It started with Pyramid Mountain. And a two-dollar child seat on the back of my Rocky Mountain Blizzard.
We’d been in Jasper for two months yet I hadn’t really noticed the mountain before. Then all of a sudden, as though the mountain had dropped from Heaven the previous night, I saw it for the first time.
“Why don’t we have a go at climbing Pyramid?” We had stopped for a snack on top of Old Fort Point, with its commanding view of the Athabasca Valley and Pyramid Mountain on the other side of town. “We could do it tomorrow. Ride the bike to the base of the mountain, then up to the top. We’ll make a day of it. What do you think?”
Liam asked if we could go to Nutters to get stuff for the trip. Hewas already on board. I had never climbed a mountain in my life and neither had my compadre.
But then again he was only four-years-old. If Liam’s mother had been alive she would have said, “You’re taking him where? Are you nuts?”
I rode my bike up the fire road, cranking away in my granny gear, with Little Lord Fauntleroy comfortably ensconced in his foam-padded bike seat, demanding a story.
These were early days in our quest to be mountain men and we were ill prepared for the weather at the top. Down in town was the Tropic of Cancer, on top of Pyramid was the Arctic Circle. Freezing clouds swathed the mountain, pockets of snow among the rocks, a fierce wind lashed the peak, nebulous hoarfrost covered the cables and tower of the sky-tram. The iron gantry of the microwave tower, which was still in place in July of 1993, gave the place a science-fiction look. But we had made it, and for the first time I felt the opiate tug of climbing mountains. As for Liam, he would come to the moon if that were where I said we were going. He just wanted to be with Dad.
As Liam got bigger, so did the mountains. Just before he started Grade 1 we had a crack at Mount Rainier, the most heavily-glaciated peak in the contiguous United States. We got crampons (Liam wore women’s; they don’t make crampons for little kids), and for practice we tiptoed in them around the lawn outside Jasper’s library. We were ready.
Summit day was boiling hot, snow bridges on the glaciers were collapsing and one member of the team had constipation. When you’re caparisoned like a medieval knight, ropes trussing you up like a Christmas turkey, have you any idea how long it takes to get undressed when you’ve got to go? And all of them false alarms? With all the delays we lost the summit. We came back the next year and got a little higher.
Once the Littlest Hiker and his Dad were done with plain old hiking, our hikes were always with one objective: to climb another mountain. We’d get to the top of one and see another we fancied climbing. That’s the trouble: there is just no end of rocky mountains.
We had a growing list on the bedroom wall of mountains we’d climbed. Many were remote, unnamed peaks which we’d named. We brought along glass jars covered in duct tape for registers which we left under cairns that we built. We didn’t rush, we’d sit at base camp watching hints of yellow then orange then red as the sun woke up and the sky would be pink and salmon then gentle blue like a Monet painting and the pancakes would be ready and we’d pour on the homemade syrup and for the briefest of moments we would see the mountains standing in the limpid air of a brand new day. How lucky we were.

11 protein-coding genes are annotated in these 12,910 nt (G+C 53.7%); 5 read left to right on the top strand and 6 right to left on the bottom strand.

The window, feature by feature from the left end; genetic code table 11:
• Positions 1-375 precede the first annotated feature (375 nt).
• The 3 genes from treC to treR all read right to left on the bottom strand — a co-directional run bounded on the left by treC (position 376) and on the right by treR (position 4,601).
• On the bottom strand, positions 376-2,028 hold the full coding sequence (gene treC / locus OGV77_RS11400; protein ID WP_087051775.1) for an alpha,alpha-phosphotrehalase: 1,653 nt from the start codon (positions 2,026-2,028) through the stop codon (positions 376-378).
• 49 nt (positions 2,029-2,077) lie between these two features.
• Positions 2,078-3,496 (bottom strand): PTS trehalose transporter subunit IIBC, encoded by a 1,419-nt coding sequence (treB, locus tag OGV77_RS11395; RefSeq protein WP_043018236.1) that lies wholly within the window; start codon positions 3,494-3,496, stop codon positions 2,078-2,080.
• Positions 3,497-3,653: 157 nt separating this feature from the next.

We had the odd disaster, like the time we were playing double solitaire on the summit of Eiffel Peak and the Queen of Diamonds blew away. We had two grizzly cubs put dripping paw prints on the fly of our tent and mama bear punch a big hole in the roof (we were out at the time.)
We had arguments on how to tie the rope knots when we were dangling on steep slab. “Well look in the book, Liam! What does it say?” We had brought along the climbers’ bible, The Freedom Of The Hills, in case we needed on-the-job training.
Then Liam went to university and my climbing partners changed. While Liam was taking the scenic route to an undergraduate degree—riding a bike around Iceland, hauling a toboggan up the King’s Trench on Mount Logan, training for the Boston Marathon in Svalbard, Norway—his old man was plodding up unnamed peaks in wilderness areas and dancing on the tips of the earth with two stuffed rabbits and a pink Himalayan duck.
I’ve never been much for those grading systems of numbers and decimals rating a climb, but I know a good beer when I taste one. I named an unnamed peak that took me 12 days in total to climb after the beer I drank at base camp: Mount 8.6 (you’ll find this delicious beer in DJ Bowen’s impressive cooler).
When Liam comes home (he’s doing his master’s at Carleton University) he always does a trip with his old dad. Just the other week we got up Mount Bryant, a peak that we had tried two years before when an early September snowstorm had turned us back just below the summit.
He’s the one leading the climbs now, the one waiting for this tattered old man. I’m slower these days but I’m still raging against the dying of the light . . .
And when I’m at the Home and nurse is tucking the tartan rug around my legs and wiping away the tapioca pudding dribbling down my chin and saying “He’s gone again,” I’ll be dreaming of all those mountains I climbed with my boy.
Jasper’s David Harrap is the author of The Littlest Hiker in the Canadian Rockies. If he’s not wandering in the wilderness, you may be able to find him picking out his next mountain moniker in the local beer cooler.
David Harrap // firstname.lastname@example.org